It’s going to be a noisy summer for those living in the BAM Cultural District. Works have started on not one, but two of the glassy towers planned for the area.
The two towers will be located at 286 Ashland Place and 590 Fulton Street, and are designed by Ten Arquitectos and FXFOWLE, respectively. Heavy machinery was recently delivered to the sites and excavation has begun. The two projects are part of a major re-haul of the area around BAM into a new cultural hub for Brooklyn.
More on the two towers here
A beautiful, Italianate brownstone at 37 Remsen Street in the Brooklyn Heights Historic District sold for $7 million through a listing held by Brown Harris Stevens. It was originally listed for $6.2 million when it went on the market in January. The buyer is Jeremiah T. Healey, former Jersey City Mayor from 2004-2013, and his wife Megan McKee Healey, a tax law professor at NYU.
Built in 1899, the 25-foot-wide, 7,000-square-foot home retains a wealth of historic details including fanlight windows, cast iron vent covers, etched pocket doors, and wood-paneled chair rails. The decorative elements such as ceiling medallions, painted borders, and fancy ceiling moldings were likely to the taste of the previous owner, but they certainly add a bit of whimsy to the classical home.
More photos of the five-story regal brownstone this way
When Coney Island was torn up in 2010 to make way for the glitzy new Luna Park, a part of its history was ripped out: the weathered, decades-old planks of the beach’s iconic boardwalk. Luckily, two Red Hook-based designers — Jason Horvath and Bill Hilgendorf of Uhuru Design — took in the landfill-destined wood and used them to build functional pieces for the home.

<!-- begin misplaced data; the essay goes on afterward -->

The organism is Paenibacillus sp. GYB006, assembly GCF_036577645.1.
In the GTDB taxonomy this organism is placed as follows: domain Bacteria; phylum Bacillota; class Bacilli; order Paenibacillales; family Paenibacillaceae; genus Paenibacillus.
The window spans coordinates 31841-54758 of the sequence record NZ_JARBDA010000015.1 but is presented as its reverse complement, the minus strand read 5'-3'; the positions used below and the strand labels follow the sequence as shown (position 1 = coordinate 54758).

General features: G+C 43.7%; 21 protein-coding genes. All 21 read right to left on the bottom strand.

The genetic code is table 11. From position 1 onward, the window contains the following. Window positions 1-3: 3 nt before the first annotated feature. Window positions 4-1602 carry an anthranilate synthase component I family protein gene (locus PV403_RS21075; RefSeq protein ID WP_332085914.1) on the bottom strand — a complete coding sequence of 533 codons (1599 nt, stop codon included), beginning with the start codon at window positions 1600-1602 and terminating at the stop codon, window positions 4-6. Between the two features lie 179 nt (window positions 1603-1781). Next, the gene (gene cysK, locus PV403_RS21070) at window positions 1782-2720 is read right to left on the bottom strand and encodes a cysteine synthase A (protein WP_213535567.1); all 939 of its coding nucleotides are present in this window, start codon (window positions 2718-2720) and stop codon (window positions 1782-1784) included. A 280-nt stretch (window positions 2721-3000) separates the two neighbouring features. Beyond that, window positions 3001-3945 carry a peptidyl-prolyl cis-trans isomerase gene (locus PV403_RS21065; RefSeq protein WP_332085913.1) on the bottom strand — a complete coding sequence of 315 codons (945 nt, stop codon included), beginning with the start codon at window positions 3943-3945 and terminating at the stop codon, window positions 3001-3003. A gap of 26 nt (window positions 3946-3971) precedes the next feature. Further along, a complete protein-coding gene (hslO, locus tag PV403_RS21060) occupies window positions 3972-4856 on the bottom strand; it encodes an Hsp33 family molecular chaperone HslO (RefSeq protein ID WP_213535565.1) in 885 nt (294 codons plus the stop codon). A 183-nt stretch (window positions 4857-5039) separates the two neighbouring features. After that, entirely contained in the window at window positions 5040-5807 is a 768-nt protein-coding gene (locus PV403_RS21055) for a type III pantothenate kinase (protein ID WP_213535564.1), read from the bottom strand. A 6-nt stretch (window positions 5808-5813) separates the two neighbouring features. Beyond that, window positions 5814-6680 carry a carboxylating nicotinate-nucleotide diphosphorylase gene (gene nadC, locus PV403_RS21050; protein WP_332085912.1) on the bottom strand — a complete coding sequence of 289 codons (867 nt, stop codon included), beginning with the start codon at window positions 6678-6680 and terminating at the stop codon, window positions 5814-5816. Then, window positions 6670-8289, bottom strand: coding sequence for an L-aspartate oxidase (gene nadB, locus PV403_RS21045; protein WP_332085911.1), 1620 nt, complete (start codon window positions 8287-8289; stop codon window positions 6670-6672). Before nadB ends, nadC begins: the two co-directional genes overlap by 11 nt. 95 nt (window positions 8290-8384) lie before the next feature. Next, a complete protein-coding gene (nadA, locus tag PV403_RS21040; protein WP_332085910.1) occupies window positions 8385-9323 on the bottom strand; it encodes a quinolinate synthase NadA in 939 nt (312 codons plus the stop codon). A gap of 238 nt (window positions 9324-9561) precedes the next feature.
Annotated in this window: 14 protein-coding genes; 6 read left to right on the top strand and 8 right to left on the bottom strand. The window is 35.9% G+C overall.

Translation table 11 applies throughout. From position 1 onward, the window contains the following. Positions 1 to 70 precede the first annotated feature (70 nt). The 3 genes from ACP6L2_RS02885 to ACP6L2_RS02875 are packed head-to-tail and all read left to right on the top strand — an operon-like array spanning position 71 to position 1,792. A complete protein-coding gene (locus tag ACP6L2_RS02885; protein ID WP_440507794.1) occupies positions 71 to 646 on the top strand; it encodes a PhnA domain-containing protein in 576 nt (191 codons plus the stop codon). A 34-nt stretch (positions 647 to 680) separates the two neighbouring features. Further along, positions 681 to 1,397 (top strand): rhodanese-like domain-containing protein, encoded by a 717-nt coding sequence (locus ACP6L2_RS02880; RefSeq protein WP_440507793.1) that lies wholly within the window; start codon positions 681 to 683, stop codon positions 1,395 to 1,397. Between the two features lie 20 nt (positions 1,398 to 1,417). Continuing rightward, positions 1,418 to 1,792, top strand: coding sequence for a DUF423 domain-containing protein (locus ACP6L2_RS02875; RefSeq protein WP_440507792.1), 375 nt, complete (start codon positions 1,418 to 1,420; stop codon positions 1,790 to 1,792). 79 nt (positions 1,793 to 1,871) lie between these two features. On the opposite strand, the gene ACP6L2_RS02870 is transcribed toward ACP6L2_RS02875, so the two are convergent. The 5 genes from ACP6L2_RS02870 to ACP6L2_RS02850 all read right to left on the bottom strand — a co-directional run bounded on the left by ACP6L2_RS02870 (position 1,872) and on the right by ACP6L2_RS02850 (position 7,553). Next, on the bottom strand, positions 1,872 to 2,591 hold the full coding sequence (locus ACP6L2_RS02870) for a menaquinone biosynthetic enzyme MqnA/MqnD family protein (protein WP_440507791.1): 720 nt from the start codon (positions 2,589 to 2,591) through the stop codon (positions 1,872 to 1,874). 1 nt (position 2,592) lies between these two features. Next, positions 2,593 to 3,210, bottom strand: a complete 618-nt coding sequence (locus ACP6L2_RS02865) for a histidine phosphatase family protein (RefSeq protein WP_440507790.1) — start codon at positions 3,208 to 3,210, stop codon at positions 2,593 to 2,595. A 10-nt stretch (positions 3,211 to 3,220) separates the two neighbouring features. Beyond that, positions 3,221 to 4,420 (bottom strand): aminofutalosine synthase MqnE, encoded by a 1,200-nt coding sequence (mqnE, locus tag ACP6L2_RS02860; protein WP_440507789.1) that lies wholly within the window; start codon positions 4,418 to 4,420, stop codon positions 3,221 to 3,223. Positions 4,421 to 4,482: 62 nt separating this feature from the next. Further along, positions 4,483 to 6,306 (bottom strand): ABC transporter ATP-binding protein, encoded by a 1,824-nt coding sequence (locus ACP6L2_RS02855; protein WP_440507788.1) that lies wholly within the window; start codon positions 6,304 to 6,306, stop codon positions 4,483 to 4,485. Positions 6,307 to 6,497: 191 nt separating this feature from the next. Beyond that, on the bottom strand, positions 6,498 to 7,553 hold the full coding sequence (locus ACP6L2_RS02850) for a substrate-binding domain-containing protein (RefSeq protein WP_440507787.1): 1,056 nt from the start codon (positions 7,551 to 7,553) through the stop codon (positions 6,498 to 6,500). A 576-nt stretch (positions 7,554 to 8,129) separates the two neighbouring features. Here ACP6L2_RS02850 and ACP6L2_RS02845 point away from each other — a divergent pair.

Check out more of the cool pieces
The polished, Italianate rowhouse at 354 10th Street in Park Slope sold for $2.3 million, according to city records filed yesterday evening. The listing was held by Corcoran Group.
Built in 1899, the two-family home has a modest façade with carved window lintels and an intact cornice. One in a row of three similar houses, it’s basement level is brownstone and the upper two stories are brick.
Inside, the refined details continue with decorative picture moldings and original tin ceilings.
rowhouse eye candy this way
Considering GFI Capital Resources‘ recent acquisition of several Bond Street parcels at the corner of Schermerhorn Street, downtown Brooklyn continues to be ripe for development in the vicinity of the Barclays Center.
According to sources close to the deal, hotel developer Allen Gross, president and CEO of GFI, may be looking to bring Ace Hotel’s unique brand of lodging to the location, joining a growing list of hotels already planned for the area.
Read on for possible plans for the site
David Foster Wallace is credited with predicting way back in the mid-90s that excessive irony would lead to the ruin of our culture. Around that same time, Alanis Morissette had her own far less erudite and flawed take on irony, which went a little something like this:
“It’s like rain on your wedding day
A free ride when you already paid